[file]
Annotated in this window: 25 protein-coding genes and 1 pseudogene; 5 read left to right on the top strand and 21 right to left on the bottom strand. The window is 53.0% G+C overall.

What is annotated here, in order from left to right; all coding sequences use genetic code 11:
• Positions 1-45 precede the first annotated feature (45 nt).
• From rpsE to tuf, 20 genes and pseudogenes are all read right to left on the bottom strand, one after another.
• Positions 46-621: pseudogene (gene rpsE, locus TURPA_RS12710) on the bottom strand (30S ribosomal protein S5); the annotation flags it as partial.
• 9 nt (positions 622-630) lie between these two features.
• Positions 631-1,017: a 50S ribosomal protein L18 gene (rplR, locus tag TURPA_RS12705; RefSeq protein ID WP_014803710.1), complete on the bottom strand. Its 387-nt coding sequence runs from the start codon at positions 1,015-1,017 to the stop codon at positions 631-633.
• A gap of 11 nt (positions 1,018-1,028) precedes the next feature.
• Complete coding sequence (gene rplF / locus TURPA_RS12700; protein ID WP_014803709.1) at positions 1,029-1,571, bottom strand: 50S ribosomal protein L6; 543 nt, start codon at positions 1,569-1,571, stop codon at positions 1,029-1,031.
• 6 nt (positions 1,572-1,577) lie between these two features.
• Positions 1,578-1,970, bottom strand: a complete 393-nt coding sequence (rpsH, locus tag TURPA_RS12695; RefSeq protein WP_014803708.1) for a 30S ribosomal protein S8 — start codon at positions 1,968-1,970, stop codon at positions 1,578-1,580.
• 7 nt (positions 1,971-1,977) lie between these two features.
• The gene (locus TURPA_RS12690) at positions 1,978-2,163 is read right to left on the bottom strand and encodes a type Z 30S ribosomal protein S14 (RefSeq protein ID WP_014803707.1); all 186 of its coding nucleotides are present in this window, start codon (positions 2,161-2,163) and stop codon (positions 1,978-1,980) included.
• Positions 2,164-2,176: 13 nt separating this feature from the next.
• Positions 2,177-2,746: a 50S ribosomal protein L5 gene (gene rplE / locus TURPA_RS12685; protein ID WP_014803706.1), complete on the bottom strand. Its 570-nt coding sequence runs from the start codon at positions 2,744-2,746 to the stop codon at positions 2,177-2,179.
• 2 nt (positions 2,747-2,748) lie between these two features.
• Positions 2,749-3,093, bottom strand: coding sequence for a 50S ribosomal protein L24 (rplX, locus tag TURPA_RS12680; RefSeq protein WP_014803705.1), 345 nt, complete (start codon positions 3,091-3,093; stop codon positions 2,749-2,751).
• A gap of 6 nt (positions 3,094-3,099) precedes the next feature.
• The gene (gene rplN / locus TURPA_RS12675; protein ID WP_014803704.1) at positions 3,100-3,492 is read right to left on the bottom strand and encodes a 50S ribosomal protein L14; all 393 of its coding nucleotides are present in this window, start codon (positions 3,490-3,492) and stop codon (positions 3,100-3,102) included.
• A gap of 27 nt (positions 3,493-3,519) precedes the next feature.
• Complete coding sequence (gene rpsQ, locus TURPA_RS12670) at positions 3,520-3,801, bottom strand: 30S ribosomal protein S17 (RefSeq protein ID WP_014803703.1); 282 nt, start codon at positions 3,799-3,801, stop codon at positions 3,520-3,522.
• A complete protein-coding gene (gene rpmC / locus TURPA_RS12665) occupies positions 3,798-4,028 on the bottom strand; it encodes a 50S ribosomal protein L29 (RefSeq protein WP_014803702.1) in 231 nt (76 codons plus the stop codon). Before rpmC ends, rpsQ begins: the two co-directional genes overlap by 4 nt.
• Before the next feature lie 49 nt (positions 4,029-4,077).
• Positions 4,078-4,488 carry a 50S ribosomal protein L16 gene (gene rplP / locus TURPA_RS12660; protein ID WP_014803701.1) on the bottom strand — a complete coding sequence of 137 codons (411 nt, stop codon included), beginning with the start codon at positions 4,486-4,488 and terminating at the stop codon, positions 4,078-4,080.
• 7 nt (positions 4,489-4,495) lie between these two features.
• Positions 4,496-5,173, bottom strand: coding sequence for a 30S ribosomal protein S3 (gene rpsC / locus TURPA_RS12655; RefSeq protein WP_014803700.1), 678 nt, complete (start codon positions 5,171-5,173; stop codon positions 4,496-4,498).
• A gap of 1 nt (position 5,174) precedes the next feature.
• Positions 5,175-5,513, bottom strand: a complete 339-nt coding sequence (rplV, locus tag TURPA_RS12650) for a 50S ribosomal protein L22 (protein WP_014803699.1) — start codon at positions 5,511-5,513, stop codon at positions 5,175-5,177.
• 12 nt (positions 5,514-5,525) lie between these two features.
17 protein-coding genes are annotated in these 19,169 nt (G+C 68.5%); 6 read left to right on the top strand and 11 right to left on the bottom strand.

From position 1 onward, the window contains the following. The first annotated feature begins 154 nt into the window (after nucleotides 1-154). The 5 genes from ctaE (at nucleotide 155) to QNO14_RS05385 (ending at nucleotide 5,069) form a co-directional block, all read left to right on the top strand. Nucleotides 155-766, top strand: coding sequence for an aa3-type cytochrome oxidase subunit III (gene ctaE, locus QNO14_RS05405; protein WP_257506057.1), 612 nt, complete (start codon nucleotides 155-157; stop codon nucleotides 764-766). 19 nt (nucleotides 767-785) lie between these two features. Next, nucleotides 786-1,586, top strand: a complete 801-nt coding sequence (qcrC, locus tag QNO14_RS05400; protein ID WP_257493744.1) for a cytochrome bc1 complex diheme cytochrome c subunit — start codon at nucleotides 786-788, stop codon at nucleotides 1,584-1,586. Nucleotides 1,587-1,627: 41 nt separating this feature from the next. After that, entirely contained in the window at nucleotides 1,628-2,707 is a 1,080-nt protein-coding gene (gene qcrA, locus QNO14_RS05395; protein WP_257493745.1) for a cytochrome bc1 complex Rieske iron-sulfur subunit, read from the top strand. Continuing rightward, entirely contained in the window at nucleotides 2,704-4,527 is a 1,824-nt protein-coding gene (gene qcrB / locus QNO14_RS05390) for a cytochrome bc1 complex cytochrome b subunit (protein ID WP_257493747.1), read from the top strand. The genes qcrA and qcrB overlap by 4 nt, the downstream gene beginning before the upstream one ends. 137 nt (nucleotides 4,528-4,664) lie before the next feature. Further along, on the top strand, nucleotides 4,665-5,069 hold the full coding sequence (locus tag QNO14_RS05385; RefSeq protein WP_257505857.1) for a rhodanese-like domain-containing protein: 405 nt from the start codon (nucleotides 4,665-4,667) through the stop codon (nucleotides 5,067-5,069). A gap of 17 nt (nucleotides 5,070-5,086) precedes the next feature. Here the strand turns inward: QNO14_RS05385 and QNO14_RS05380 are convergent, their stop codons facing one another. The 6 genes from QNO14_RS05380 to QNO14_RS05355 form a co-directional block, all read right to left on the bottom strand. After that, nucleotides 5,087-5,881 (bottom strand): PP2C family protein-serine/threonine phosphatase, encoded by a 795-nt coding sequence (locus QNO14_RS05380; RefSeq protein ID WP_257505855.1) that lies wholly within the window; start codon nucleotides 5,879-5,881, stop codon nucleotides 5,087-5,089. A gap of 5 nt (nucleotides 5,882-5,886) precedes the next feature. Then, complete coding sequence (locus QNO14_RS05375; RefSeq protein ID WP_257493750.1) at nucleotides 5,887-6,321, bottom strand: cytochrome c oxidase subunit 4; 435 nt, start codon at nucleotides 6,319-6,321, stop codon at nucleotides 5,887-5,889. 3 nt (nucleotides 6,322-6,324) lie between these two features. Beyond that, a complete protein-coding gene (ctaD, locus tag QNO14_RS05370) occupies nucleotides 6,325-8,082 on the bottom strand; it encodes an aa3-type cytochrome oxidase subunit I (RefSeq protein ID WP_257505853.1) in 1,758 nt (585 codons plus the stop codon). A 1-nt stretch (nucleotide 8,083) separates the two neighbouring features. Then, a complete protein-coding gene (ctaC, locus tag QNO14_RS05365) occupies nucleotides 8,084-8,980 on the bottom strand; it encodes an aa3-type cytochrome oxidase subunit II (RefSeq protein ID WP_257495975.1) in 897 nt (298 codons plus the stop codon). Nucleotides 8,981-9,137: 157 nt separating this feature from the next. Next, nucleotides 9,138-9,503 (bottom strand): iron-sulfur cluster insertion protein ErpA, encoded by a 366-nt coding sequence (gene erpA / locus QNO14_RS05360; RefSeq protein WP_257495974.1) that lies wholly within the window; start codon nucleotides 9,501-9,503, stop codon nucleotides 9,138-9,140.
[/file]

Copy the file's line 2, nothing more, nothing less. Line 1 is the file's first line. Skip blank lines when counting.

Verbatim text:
What is annotated here, in order from left to right; all coding sequences use genetic code 11: